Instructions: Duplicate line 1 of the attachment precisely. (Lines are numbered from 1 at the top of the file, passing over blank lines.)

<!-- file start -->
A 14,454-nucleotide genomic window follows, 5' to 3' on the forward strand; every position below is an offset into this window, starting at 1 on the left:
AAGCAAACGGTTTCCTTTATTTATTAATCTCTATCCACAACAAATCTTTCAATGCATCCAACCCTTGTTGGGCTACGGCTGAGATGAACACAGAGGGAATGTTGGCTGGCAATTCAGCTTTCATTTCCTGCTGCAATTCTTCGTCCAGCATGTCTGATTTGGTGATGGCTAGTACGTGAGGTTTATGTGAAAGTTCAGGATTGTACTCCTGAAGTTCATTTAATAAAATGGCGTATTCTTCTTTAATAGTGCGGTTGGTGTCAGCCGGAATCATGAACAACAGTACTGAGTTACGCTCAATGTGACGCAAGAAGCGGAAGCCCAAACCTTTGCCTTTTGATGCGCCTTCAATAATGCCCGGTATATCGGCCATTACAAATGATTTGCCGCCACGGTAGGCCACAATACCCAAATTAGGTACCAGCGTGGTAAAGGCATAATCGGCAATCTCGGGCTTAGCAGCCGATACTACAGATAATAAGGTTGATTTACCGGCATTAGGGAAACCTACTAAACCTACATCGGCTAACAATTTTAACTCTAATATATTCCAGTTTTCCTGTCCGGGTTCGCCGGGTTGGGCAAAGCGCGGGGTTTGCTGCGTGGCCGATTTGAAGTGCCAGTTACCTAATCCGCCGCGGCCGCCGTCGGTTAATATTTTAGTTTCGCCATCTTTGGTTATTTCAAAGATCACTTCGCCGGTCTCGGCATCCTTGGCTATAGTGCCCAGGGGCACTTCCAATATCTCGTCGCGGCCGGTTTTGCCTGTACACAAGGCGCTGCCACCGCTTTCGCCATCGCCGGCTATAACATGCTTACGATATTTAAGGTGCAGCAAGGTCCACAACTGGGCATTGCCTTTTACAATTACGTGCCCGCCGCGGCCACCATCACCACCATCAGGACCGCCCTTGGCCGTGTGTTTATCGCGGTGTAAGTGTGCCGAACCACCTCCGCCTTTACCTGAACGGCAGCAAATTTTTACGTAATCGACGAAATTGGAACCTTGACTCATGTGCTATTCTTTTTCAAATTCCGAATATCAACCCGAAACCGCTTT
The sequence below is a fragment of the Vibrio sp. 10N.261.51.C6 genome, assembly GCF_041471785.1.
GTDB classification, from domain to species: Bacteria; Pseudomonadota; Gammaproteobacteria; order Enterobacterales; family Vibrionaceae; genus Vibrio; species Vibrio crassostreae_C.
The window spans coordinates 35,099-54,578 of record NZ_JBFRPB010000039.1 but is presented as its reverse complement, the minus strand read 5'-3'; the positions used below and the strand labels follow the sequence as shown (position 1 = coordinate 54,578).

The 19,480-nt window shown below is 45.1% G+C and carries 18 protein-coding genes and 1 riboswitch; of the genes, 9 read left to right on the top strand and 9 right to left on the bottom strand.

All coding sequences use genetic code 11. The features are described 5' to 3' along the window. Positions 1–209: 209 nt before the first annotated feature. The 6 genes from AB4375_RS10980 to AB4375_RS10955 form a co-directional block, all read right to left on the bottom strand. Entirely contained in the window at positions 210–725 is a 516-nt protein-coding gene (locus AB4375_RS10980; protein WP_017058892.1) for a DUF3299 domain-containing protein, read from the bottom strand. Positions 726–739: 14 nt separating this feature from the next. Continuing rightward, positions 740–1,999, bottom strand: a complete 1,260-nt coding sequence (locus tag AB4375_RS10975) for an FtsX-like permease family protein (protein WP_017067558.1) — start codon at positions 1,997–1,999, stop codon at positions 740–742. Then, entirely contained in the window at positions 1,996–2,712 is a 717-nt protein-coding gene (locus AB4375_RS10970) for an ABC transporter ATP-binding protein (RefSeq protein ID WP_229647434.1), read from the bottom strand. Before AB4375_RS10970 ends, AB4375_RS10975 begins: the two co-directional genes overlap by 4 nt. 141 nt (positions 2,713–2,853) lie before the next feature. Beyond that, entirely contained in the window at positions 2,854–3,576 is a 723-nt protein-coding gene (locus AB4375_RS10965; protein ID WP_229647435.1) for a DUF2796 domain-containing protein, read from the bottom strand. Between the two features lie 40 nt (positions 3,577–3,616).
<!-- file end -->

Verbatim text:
A 14,454-nucleotide genomic window follows, 5' to 3' on the forward strand; every position below is an offset into this window, starting at 1 on the left: